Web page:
Transient mitochondrial depolarizations reflect focal sarcoplasmic reticular calcium release in single rat cardiomyocytes.

Duchen MR, Leyssens A, Crompton M - J. Cell Biol. (1998)

An increase of TMRE fluorescence signals depolarization of Δψm in a single cardiomyocyte. (a) High-resolution image taken  from a cardiomyocyte loaded with TMRE using a confocal imaging system (excitation at 543 nm). The discrete localization of signal to  mitochondria and the distribution of mitochondria in bands running along the longitudinal axis of the cell is clear. The asterisks in this  and the following panels indicate the position of the nucleus. (b) CCD image of a similar cell. The longitudinal distribution of mitochondria is still evident, despite the loss of resolution. c and d show images of a TMRE-loaded cell before (c) and after (d) application of the  uncoupler, FCCP (1 μM). The plot shown in e (a surface plot) and the corresponding “line image” shown in f were obtained from the pixel  values extracted from the image series along the line drawn along the axis of the cell as shown in c and d, and they illustrate the evolution of the response to FCCP with time. In response to FCCP, the TMRE signal increased approximately threefold in this cell.
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Related In: Results  -  Collection

Show All Figures
getmorefigures.php?uid=PMC2132882&req=5

Figure 1: An increase of TMRE fluorescence signals depolarization of Δψm in a single cardiomyocyte. (a) High-resolution image taken from a cardiomyocyte loaded with TMRE using a confocal imaging system (excitation at 543 nm). The discrete localization of signal to mitochondria and the distribution of mitochondria in bands running along the longitudinal axis of the cell is clear. The asterisks in this and the following panels indicate the position of the nucleus. (b) CCD image of a similar cell. The longitudinal distribution of mitochondria is still evident, despite the loss of resolution. c and d show images of a TMRE-loaded cell before (c) and after (d) application of the uncoupler, FCCP (1 μM). The plot shown in e (a surface plot) and the corresponding “line image” shown in f were obtained from the pixel values extracted from the image series along the line drawn along the axis of the cell as shown in c and d, and they illustrate the evolution of the response to FCCP with time. In response to FCCP, the TMRE signal increased approximately threefold in this cell.
Mentions: As a device to represent changing intensities in space and time, we have chosen to present data from image sequences as “line images,” in which each line of the image gives the color-coded fluorescence intensity profile along a chosen line drawn along the length of the cell (see Figs. 1 and 4–8), the post-hoc equivalent of the line scan used for confocal imaging. The images shown were constructed as follows: A line was selected along the long axis of the cell. (Clearly this will exclude some events and will only illustrate events occurring along the chosen line.) The Kinetic Imaging software allows the creation of ASCII files consisting of the pixel values along that line for the full image sequence, typically between 30 and 60 image frames. The ASCII matrices were then read into MatLab (The Mathworks, Inc., Natick, MA), which was used to create the surface plots shown. We have also used as a convention a color look up table that runs from black through red and orange to yellow and white with increasing values for otherwise unprocessed image data, while for images that have been thresholded and ratioed, we have applied a look up table that runs through the spectrum, with blue as the lowest value and red as the highest.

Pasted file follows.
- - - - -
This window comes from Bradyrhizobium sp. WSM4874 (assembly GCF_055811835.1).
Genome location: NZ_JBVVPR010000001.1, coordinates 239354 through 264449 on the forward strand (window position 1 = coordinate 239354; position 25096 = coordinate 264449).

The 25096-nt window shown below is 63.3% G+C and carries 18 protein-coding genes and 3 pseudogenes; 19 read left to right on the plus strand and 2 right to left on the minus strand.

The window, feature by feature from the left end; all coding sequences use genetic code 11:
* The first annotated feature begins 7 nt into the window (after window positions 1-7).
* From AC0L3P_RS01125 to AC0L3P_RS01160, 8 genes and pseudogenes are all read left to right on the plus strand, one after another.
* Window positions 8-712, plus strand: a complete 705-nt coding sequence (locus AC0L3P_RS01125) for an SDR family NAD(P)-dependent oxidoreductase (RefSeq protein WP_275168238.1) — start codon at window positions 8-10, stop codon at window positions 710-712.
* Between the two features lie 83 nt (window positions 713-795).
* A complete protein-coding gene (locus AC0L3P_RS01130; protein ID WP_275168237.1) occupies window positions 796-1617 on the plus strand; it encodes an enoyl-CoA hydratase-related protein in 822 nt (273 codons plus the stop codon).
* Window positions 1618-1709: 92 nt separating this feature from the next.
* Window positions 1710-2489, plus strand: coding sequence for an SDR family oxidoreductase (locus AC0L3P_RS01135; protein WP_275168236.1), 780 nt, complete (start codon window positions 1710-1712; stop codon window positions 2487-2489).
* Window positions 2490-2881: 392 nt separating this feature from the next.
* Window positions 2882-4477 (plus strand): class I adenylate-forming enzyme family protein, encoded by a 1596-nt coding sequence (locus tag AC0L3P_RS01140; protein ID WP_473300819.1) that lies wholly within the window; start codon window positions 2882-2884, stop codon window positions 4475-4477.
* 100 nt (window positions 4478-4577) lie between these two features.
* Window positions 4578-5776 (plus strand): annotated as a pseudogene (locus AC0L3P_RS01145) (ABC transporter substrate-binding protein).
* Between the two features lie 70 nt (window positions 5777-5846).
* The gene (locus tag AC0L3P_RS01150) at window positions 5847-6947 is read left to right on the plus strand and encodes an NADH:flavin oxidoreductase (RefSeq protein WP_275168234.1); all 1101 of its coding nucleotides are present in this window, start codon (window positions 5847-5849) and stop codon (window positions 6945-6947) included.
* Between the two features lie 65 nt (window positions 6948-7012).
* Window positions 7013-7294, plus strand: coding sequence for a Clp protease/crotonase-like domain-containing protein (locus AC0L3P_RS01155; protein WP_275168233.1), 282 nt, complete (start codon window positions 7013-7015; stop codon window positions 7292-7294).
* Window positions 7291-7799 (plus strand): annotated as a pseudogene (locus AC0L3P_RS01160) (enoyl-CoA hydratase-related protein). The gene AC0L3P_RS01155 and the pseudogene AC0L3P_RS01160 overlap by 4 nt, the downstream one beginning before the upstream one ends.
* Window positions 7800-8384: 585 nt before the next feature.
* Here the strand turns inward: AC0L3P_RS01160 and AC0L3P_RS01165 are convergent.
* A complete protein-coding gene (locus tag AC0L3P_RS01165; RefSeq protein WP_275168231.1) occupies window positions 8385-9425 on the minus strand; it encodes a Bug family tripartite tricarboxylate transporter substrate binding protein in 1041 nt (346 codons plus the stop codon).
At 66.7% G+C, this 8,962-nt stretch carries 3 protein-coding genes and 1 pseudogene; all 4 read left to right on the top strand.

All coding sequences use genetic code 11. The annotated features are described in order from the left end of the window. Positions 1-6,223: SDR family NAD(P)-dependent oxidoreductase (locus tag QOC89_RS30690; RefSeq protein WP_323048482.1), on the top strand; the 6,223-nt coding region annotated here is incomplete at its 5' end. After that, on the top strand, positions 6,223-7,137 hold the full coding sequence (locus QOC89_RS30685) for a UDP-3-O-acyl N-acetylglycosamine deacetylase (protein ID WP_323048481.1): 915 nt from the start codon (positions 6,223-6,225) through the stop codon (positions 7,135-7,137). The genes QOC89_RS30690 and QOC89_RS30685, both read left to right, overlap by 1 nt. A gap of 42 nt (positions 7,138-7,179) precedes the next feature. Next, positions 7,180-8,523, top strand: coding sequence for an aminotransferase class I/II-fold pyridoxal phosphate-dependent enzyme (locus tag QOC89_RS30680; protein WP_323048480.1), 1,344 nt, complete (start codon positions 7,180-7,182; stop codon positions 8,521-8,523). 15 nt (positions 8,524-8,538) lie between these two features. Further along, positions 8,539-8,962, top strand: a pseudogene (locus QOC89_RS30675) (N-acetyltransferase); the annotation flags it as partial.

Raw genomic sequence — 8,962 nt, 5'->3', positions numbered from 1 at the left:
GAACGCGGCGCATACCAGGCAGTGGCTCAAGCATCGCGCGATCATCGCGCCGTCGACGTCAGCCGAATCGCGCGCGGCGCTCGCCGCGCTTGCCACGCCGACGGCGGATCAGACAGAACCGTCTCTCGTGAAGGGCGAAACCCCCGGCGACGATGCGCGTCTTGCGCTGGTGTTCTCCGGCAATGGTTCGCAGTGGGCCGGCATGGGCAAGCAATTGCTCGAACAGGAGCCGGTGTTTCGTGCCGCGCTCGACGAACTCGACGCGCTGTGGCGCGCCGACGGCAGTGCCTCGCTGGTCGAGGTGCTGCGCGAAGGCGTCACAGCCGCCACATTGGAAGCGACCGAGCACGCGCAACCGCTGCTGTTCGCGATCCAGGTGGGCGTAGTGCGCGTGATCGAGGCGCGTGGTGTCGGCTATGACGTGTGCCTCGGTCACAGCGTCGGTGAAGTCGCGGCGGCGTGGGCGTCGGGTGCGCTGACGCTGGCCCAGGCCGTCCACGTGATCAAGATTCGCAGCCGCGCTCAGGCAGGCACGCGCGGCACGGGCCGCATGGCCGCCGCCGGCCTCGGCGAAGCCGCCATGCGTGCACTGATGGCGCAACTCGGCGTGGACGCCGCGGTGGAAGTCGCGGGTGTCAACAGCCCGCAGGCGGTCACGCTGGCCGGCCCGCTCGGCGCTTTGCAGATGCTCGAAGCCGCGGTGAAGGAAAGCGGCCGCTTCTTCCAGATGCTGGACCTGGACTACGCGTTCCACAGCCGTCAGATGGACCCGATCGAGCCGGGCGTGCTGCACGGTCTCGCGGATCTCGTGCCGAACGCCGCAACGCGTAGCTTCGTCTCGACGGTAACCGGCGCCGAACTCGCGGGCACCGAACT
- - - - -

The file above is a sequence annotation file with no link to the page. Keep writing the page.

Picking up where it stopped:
Bottom Line: Here we demonstrate that the mitochondrial flicker was directly related to the focal release of calcium from sarcoplasmic reticular (SR) calcium stores and consequent uptake of calcium by local mitochondria.Thus, the events were dramatically reduced by (a) depletion of SR calcium stores after long-term incubation in EGTA or thapsigargin (500 nM); (b) buffering intracellular calcium using BAPTA-AM loading; (c) blockade of SR calcium release with ryanodine (30 microM); and (d) blockade of mitochondrial calcium uptake by microinjection of diaminopentane pentammine cobalt (DAPPAC), a novel inhibitor of the mitochondrial calcium uniporter.These observations demonstrate that focal SR calcium release results in calcium microdomains sufficient to promote local mitochondrial calcium uptake, suggesting a tight coupling of calcium signaling between SR release sites and nearby mitochondria.

View Article: PubMed Central - PubMed

Affiliation: Department of Physiology, University College London, London WC1E 6BT, United Kingdom. m.duchen@ucl.ac.uk

ABSTRACT
Digital imaging of mitochondrial potential in single rat cardiomyocytes revealed transient depolarizations of mitochondria discretely localized within the cell, a phenomenon that we shall call "flicker." These events were usually highly localized and could be restricted to single mitochondria, but they could also be more widely distributed within the cell. Contractile waves, either spontaneous or in response to depolarization with 50 mM K+, were associated with propagating waves of mitochondrial depolarization, suggesting that propagating calcium waves are associated with mitochondrial calcium uptake and consequent depolarization. Here we demonstrate that the mitochondrial flicker was directly related to the focal release of calcium from sarcoplasmic reticular (SR) calcium stores and consequent uptake of calcium by local mitochondria. Thus, the events were dramatically reduced by (a) depletion of SR calcium stores after long-term incubation in EGTA or thapsigargin (500 nM); (b) buffering intracellular calcium using BAPTA-AM loading; (c) blockade of SR calcium release with ryanodine (30 microM); and (d) blockade of mitochondrial calcium uptake by microinjection of diaminopentane pentammine cobalt (DAPPAC), a novel inhibitor of the mitochondrial calcium uniporter. These observations demonstrate that focal SR calcium release results in calcium microdomains sufficient to promote local mitochondrial calcium uptake, suggesting a tight coupling of calcium signaling between SR release sites and nearby mitochondria.

Show MeSH
Related in: MedlinePlus